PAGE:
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Obamacare’s policy fix won’t work, and that’s a good thing

President Barack Obama meets with health insurance chief executives at the White House in Washington on Nov. 15, 2013.
KEVIN LAMARQUE | REUTERS
President Barack Obama meets with health insurance chief executives at the White House in Washington on Nov. 15, 2013.
Posted Nov. 17, 2013, at 6:15 a.m.

President Barack Obama is trying to make up for an exceedingly dumb promise with a moderately dumb compromise.

When Americans first began complaining last month that the Affordable Care Act meant the cancellation of insurance plans that didn’t meet the law’s coverage requirements, Obama responded that the new plans available under the law were better than what they lost.

That response proved to be politically costly, and Obama Thursday reversed himself, saying that insurers will now be able to offer subpar plans until the end of 2014, if state insurance regulators agree.

The trouble with that compromise is that while Obama’s earlier argument may have been tone-deaf, it was also accurate. If it was bad policy a month ago to let insurers skimp on some essential benefits, it’s still bad policy today.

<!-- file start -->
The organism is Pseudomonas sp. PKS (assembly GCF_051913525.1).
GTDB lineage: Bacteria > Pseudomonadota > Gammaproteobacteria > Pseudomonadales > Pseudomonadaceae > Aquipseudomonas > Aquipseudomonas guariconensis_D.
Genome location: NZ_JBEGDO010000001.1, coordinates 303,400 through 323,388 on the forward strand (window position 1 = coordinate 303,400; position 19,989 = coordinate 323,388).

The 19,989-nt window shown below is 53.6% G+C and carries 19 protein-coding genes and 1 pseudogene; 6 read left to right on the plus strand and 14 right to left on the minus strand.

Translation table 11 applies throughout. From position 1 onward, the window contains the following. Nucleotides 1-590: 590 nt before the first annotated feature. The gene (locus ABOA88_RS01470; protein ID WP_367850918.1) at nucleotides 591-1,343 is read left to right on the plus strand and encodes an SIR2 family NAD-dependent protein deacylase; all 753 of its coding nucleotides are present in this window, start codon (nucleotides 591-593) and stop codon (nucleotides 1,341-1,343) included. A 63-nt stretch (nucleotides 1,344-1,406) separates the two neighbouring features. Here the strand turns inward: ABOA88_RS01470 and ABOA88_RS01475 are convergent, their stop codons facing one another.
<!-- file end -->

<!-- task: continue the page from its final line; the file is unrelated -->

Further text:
So Thursday’s announcement supposedly honors the promise Obama made when the law was being debated — the pledge that anybody who likes their current plan can keep it.

Except that’s not true. Insurers have said they won’t revive many of the plans they have already canceled, especially given the logistical challenges involved so close to the start of the new policy year. Even if they do, state regulators may decide not to let them. So for an undetermined number of people, the president’s promise will remain broken.

Bloomberg News (Nov. 15)

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